The African Group of Negotiators say they still have hope that the climate change talks in Durban will yield positive and concrete results, vowing that they will not allow Africans to be betrayed on their soil by failing to negotiate for a second extension of the Kyoto Protocol.The climate change talks in Durban have entered the 2nd week amid lots of speculation over whether a positive outcome will culminate from the negotiations or a betrayal to the African continent by failing to come up with a binding legal agreement and an extension to the Kyoto Protocol which is set to expire in 2012.
Chairman of the African Group of Negotiators, Mr. Tosi Mpanu Mpanu said it will be a grave offence if the Kyoto Protocol is guillotined on African soil.
He said the current African position is that African countries have reaffirmed their support for the Kyoto and the other issue they want addressed are adaptation funds.
Mpanu Mpanu said more than one billion African people are at risk due to the adverse effects of climate change and for him it was difficult to comprehend that there are nations which are not showing concern over such a grave issue.
He said those countries that have always portrayed an image of being champions in politics, economics and other crucial sectors should show the same leadership skills in climate change issues.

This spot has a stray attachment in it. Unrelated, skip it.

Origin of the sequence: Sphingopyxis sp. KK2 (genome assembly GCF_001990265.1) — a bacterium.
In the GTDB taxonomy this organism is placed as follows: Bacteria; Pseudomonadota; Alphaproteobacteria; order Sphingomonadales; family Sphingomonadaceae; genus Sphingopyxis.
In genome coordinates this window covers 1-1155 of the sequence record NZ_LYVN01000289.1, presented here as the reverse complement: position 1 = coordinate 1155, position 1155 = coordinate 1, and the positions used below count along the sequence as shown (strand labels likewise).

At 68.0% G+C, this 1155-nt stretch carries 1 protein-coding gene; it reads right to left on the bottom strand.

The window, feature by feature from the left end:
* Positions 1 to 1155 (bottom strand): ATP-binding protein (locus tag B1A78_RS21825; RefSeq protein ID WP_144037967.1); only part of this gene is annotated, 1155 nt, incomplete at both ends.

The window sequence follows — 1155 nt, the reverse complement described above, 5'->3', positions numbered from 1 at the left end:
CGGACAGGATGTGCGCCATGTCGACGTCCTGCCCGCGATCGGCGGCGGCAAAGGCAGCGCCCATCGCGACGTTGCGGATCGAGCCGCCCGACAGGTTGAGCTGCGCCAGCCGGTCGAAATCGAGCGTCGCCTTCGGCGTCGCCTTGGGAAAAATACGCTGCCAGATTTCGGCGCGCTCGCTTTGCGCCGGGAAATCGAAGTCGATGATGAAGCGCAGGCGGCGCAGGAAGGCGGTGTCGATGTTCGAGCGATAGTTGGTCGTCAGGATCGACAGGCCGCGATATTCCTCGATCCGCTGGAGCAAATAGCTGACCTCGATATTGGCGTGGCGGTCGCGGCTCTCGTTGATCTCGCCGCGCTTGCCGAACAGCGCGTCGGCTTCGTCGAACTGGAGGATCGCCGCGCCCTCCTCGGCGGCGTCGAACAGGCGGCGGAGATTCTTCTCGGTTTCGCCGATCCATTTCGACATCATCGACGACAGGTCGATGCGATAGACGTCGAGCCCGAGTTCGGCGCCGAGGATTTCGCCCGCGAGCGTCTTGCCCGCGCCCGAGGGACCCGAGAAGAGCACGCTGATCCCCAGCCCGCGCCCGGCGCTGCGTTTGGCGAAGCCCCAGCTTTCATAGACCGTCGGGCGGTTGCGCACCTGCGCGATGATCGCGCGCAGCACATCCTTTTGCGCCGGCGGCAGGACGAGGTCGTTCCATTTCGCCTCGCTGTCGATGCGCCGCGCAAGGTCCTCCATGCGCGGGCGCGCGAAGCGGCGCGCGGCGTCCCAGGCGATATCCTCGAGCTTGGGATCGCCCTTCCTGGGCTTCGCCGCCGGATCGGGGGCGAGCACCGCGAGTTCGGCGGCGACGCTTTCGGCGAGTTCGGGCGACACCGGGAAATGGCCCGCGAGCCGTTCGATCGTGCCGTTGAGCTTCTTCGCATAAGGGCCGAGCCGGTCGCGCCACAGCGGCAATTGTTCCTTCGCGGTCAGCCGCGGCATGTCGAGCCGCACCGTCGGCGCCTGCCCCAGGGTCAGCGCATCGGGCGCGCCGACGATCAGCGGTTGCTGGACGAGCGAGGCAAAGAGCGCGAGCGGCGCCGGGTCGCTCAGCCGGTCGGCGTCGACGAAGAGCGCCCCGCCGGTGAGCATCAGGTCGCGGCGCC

Mpanu Mpanu said Japan was setting a bad precedence by failing to honour the Kyoto Protocol when it was conceived on their soil.
The argument by the African negotiators is that developed nations should show their commitment and responsibility to the Kyoto Protocol as they are the ones who have benefitted from industrialisation while depleting the ozone layer at the same time.
Mpanu Mpanu said they are hoping that probably by 2020 the developed nations would have reduced their emissions by 20% or even by 40%.
African countries are among the most vulnerable nations who are feeling the pinch of the effects of climate change while they made an insignificant contribution towards mitigation measures.
Meanwhile, the second week of the climate change talks in Durban will be characterised by a high level segment where ministers, senior government officials as well as other policy makers will be meeting and discussing the results of the meetings that negotiators were involved in during the first week.